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Khandala

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Title: Khandala  
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Subject: Bhor Ghat, Mumbai Pune Expressway, Kamshet, Lonavla, Pune
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Khandala

For the town in the Satara district, see Khandala, Satara
Khandala
खंडाळा
Hill station
Mumbai-Pune Expressway from Rajmachi Garden, Khandala
Mumbai-Pune Expressway from Rajmachi Garden, Khandala
Khandala is located in Maharashtra
Khandala
Coordinates:
Country India
State Maharashtra
District Pune
Elevation 550 m (1,800 ft)
Language
 • Official Marathi
Time zone IST (UTC+5:30)
Website

Khandala is a hill station in the Western Ghats in the state of Maharashtra, India, about 3 kilometres (1.9 mi) from Lonavala and 7 kilometres (4.3 mi) from Karjat.

Khandala is located at one (top) end the Bhor Ghat, a major ghat (meaning valley in Marathi) on the road link between the Deccan Plateau and the Konkan plain. The ghat carries an extensive amount of road and rail traffic. The Mumbai-Pune Expressway, the main link between the major cities of Mumbai and Pune, passes through Khandala.

Due to the ease of accessibility from nearby cities, Khandala is a common area for hiking. One destination is the nearby peak of Duke's Nose, which offers a panoramic view of Khandala and the Bhor Ghat.

The route near Khandala sunset point and khopoli has been there since centuries used to connect the coastal cities like Sopara to Pune. The transport from base of khopoli was by carts both hand pulled and horse drawn, which was tarred during British time somewhere in 1840.

The railway route from Karjat to Pune was started under the guidance of Great Indian Peninsula Railway Chief Engineer 1849–1862: James Berkley (surveyor and route designer). The chief Engineer had a bungalow near the current day st Xaviers Villa in Khandala facing towards Duke's nose hill, The construction of the Khandala tunnel was a herculean job as the tunnel had to be bored through basalt. There were four bouts of cholera in Khandala during the construction of the Tunnels and Khandala Railway station, Which is well documented by the paper published by sir James Berkley.

The another notable place of visit is the Ancient Jail which was built in 1896, in which founders of St Xaviers college were jailed as POWs by the British masters.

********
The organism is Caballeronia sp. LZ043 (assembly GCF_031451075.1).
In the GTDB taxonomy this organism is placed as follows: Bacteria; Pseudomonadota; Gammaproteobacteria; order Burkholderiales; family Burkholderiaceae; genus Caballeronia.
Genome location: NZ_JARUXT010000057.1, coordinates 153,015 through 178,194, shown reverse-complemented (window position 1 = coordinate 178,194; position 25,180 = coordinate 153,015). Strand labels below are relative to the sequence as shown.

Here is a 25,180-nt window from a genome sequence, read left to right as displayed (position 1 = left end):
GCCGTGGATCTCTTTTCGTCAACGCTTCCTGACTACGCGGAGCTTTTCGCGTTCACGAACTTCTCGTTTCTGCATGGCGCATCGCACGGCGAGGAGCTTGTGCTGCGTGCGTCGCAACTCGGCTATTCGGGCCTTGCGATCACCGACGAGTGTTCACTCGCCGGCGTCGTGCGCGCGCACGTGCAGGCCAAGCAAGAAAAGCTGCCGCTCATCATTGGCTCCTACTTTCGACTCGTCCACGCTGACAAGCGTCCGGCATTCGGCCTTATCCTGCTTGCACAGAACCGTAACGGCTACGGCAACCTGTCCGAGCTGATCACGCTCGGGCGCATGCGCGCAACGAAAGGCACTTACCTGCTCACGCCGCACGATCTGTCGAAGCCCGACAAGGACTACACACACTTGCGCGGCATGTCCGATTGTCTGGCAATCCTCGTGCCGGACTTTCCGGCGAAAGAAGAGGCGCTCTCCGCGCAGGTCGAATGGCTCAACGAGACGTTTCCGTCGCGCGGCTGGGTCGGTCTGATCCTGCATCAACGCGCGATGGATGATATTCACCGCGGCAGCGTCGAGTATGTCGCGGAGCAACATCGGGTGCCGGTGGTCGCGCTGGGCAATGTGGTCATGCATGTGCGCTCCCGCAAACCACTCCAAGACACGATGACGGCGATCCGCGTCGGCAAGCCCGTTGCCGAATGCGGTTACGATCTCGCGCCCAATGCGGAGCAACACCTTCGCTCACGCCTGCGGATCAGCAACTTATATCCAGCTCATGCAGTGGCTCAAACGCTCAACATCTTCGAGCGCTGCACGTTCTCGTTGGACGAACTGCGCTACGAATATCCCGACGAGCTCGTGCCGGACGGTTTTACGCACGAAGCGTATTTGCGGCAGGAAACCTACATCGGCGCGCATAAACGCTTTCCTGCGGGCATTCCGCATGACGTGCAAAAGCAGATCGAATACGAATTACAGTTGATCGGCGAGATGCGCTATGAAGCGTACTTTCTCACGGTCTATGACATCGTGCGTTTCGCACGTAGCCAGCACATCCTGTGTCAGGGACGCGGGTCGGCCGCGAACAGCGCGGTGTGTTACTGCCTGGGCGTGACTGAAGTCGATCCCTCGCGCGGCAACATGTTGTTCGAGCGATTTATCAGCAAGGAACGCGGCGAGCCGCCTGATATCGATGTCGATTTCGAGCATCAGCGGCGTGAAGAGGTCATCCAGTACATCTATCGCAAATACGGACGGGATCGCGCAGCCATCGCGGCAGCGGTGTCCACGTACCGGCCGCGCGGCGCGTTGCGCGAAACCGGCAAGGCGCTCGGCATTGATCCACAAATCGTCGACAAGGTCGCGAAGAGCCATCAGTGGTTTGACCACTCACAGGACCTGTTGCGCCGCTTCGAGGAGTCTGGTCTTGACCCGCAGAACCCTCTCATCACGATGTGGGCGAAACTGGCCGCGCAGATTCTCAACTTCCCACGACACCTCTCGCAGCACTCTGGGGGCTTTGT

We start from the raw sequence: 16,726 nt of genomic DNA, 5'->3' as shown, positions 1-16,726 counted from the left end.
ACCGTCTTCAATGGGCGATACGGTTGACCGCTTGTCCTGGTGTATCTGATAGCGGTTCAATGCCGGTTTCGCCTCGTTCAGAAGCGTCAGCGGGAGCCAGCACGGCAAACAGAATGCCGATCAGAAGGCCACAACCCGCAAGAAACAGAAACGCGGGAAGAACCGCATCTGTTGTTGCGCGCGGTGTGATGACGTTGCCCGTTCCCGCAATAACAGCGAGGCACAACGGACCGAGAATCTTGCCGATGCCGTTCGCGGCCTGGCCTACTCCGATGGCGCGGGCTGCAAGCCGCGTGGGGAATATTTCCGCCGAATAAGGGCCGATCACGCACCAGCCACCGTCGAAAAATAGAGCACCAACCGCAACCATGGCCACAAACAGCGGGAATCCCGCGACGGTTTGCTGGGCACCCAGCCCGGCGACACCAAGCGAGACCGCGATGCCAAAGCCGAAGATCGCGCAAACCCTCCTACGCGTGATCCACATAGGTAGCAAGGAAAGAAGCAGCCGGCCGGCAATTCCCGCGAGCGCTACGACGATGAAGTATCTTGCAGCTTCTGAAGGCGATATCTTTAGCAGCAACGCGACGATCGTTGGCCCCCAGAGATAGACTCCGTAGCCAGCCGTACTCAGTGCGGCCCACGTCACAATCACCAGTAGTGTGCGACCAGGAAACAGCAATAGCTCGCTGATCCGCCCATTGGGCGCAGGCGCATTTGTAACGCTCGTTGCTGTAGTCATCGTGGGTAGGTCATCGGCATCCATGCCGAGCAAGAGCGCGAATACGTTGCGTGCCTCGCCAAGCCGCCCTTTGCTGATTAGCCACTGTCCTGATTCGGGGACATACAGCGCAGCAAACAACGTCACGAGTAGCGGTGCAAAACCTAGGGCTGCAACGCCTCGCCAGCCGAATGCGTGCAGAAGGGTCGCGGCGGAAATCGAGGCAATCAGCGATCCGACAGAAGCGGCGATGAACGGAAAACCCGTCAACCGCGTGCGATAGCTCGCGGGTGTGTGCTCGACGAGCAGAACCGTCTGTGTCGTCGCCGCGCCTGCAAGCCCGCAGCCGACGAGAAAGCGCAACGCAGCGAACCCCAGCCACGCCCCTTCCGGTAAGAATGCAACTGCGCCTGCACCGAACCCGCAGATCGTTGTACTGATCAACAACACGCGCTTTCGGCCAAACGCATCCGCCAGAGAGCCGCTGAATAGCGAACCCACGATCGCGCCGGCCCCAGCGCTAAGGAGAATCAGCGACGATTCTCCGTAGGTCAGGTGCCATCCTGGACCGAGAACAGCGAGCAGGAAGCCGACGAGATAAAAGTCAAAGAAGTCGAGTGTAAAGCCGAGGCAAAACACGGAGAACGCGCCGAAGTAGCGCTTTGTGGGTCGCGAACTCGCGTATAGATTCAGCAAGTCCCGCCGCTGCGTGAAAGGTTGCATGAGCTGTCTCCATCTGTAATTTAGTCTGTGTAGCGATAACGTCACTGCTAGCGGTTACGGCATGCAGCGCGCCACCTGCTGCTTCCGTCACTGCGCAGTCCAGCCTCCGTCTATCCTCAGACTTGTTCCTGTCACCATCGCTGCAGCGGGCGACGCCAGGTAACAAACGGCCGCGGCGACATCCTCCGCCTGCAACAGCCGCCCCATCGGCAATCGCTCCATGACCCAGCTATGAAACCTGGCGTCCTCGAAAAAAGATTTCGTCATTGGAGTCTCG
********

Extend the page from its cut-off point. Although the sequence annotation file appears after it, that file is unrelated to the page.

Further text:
Contents

  • Climate 1
  • Places of interest 2
  • Gallery 3
  • In popular culture 4
  • See also 5
  • References 6
  • External links 7

Climate

Climate data for Khandala
Month Jan Feb Mar Apr May Jun Jul Aug Sep Oct Nov Dec Year
Average high °C (°F) 28
(82)
30
(86)
34
(93)
36
(97)
35
(95)
30
(86)
27
(81)
26
(79)
28
(82)
30
(86)
28
(82)
27
(81)
29.9
(85.8)
Average low °C (°F) 11
(52)
13
(55)
16
(61)
20
(68)
23
(73)
23
(73)
22
(72)
21
(70)
20
(68)
18
(64)
14
(57)
11
(52)
17.7
(63.8)
Average precipitation mm (inches) 3
(0.12)
3
(0.12)
3
(0.12)
15
(0.59)
36
(1.42)
900
(35.43)
1,115
(43.9)
1,007
(39.65)
124
(4.88)
89
(3.5)
25
(0.98)
5
(0.2)
3,325
(130.91)

Places of interest

Tiger's Leap : It is one of the most fascinating places in this area. If someone carefully observes the valley from this point, it will appear as if a tiger is leaping into the valley.

Amrutanjan Point : Amrutanjan point is yet another point located high up in Khandala. It provides excellent view of the places nearby. The point is a well suited location for an enormous sight of the valley as well as the Duke's Nose.

Duke's Nose : Duke's Nose, also known as 'Nagfani' is named after Duke Wellington, who had a pointed nose resembling the cliff.

Karla and Bhaja Cave : Karla and Bhaja Caves are historical rock cut caves, situated at a distance of 16 km from Khandala. Karla Caves are the ancient Buddhist caves. Bhaja Caves are similar to Karla Caves but are on a much smaller scale. This caves are also in Chaitya style.

Bhushi Lake : Bhushi Lake situated in Khandala is the ideal spot for all those who wish to relax in the lap of Mother Nature. Its serene and tranquil surroundings and crystal clear water provides immense opportunities for the tourists to rest in peace.[1]

Gallery

The tablet on the wall of that jail 
Khandala on Western Ghat 
Khandala can be seen in the background 
Image from Dukes nose Pali side 
A view from Dukes nose 
Dukes nose 
Khandala Valley 
Mumbai-Pune rail link passing through the valley 
Tombstone of Jesuits German Priests 
Khandala reversing station as seen from Monkey hill 
GIPR sleeper, the one laid by James Berkley and his team 

In popular culture

The town was mentioned in a popular song from the Hindi film Ghulam named "Aati kya Khandala?" ("Will you come to Khandala?"). Ashok Kumar's character in the 1975 classic Chhoti Si Baat is a retired army Colonel that lives in Khandala.

See also

References

  1. ^ http://expertbulletin.com/khandala-maharashtra/

External links

  • Paper on the (GIPR) Thul Ghaut Railway incline: By James John Berkley: GIPR Chief Engineer, Bombay, 1860.
  • Reminiscences of an old English Civil Engineer 1859 -1905 Brereton's account of working on the GIPR
  • Khandala-area hiking maps


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